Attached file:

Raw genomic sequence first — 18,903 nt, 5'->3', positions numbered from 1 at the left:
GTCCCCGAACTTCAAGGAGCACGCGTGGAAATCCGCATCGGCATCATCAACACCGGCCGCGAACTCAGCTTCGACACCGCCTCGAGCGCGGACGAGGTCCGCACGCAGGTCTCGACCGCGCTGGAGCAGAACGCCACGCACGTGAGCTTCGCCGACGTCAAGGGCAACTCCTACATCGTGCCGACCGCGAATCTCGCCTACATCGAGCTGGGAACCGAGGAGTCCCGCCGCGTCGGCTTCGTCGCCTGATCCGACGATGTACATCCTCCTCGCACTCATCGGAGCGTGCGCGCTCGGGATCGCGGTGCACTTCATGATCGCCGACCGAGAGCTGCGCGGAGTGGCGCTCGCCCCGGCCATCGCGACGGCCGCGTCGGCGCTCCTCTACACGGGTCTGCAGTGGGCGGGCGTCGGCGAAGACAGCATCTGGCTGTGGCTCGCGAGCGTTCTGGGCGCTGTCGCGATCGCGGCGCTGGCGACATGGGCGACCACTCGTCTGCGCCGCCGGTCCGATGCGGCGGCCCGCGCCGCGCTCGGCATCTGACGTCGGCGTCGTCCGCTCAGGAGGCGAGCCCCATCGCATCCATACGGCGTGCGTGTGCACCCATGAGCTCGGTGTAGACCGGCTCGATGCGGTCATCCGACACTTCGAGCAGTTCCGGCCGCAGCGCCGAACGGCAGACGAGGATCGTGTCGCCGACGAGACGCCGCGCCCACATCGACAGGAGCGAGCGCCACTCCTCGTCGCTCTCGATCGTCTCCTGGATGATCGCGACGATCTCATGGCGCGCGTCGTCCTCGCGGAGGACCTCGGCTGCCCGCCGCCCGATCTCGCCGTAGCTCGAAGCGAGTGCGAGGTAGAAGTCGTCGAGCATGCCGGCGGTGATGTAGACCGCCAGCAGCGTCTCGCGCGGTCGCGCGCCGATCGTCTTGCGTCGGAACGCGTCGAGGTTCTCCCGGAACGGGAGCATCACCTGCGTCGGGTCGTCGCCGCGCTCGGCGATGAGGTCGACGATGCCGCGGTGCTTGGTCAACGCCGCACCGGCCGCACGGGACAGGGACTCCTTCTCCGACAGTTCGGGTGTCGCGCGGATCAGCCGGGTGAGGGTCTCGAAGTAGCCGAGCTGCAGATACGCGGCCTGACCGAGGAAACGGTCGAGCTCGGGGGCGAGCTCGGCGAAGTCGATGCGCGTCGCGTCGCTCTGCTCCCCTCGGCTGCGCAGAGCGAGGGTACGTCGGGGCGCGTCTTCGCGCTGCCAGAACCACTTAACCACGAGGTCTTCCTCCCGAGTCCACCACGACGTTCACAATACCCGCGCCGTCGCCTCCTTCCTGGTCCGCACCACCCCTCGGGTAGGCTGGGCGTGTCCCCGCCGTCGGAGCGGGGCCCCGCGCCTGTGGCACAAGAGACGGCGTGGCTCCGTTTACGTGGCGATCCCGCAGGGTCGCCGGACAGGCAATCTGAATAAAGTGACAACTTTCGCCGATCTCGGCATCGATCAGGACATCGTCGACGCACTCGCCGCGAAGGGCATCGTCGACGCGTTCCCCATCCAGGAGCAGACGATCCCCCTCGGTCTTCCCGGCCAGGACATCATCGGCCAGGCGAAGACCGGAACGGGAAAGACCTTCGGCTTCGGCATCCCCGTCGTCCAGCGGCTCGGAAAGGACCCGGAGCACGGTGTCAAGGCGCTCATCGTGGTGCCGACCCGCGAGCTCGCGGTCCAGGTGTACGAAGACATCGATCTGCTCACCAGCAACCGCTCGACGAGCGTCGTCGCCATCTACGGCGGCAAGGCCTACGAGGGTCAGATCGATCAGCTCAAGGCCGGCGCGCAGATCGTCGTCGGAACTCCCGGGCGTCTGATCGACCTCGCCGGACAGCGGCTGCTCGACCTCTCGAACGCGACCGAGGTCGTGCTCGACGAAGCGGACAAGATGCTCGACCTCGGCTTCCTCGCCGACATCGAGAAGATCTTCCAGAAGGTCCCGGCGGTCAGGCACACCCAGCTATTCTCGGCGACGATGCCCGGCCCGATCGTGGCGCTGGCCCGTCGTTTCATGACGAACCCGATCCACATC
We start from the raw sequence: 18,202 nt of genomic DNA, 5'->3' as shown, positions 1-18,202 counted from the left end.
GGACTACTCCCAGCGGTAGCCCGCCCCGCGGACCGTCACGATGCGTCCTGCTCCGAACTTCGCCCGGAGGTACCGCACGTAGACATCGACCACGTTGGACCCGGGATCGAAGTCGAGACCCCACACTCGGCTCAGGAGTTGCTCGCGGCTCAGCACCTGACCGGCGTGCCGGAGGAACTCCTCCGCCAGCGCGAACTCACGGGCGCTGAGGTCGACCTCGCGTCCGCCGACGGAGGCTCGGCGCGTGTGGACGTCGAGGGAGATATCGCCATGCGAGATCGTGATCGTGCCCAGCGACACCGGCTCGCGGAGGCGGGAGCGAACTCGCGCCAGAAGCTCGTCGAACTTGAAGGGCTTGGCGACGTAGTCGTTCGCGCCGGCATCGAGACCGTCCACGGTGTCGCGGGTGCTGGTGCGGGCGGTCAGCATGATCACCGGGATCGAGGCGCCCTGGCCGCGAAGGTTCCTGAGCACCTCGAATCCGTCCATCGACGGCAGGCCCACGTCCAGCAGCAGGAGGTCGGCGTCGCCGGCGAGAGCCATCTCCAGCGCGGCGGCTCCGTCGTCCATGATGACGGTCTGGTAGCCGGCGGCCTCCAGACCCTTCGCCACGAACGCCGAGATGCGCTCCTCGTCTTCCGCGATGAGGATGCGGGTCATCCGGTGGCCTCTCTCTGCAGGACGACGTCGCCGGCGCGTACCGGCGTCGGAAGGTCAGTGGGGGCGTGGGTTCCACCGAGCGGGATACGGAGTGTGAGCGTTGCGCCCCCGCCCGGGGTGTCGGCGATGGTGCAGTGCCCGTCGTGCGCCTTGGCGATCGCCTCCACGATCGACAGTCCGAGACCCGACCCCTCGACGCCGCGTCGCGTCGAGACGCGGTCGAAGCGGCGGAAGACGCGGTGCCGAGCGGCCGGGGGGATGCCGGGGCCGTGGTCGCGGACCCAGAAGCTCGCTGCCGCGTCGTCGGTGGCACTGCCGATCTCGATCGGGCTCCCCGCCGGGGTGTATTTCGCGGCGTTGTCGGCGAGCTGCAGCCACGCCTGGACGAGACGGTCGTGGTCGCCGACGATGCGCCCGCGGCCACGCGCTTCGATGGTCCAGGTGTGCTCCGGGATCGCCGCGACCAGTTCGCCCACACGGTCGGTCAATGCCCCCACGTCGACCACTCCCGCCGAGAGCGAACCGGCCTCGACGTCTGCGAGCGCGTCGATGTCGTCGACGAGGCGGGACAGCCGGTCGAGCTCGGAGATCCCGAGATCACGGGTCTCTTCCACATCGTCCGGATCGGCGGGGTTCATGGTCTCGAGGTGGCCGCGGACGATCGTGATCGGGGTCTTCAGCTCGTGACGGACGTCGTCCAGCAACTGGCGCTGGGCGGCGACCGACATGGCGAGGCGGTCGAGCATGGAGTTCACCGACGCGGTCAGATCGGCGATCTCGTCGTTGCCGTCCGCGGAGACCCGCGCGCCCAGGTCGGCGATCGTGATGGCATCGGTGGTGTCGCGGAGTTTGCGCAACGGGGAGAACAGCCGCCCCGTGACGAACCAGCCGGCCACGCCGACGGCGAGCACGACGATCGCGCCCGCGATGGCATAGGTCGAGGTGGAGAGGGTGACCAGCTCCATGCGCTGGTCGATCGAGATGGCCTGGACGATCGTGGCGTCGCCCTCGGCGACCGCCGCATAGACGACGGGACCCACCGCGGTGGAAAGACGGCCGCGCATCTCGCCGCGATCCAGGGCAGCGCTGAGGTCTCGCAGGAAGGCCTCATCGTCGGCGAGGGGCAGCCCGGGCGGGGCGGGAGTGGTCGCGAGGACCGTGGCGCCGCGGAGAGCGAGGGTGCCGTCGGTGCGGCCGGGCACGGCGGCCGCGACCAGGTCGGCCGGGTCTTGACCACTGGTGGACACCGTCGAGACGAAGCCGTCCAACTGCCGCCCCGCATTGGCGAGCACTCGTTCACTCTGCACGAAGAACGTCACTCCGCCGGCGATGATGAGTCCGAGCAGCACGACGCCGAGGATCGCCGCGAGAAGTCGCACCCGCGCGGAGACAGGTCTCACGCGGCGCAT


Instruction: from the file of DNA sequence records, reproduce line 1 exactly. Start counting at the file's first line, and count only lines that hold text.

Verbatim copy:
Raw genomic sequence first — 18,903 nt, 5'->3', positions numbered from 1 at the left: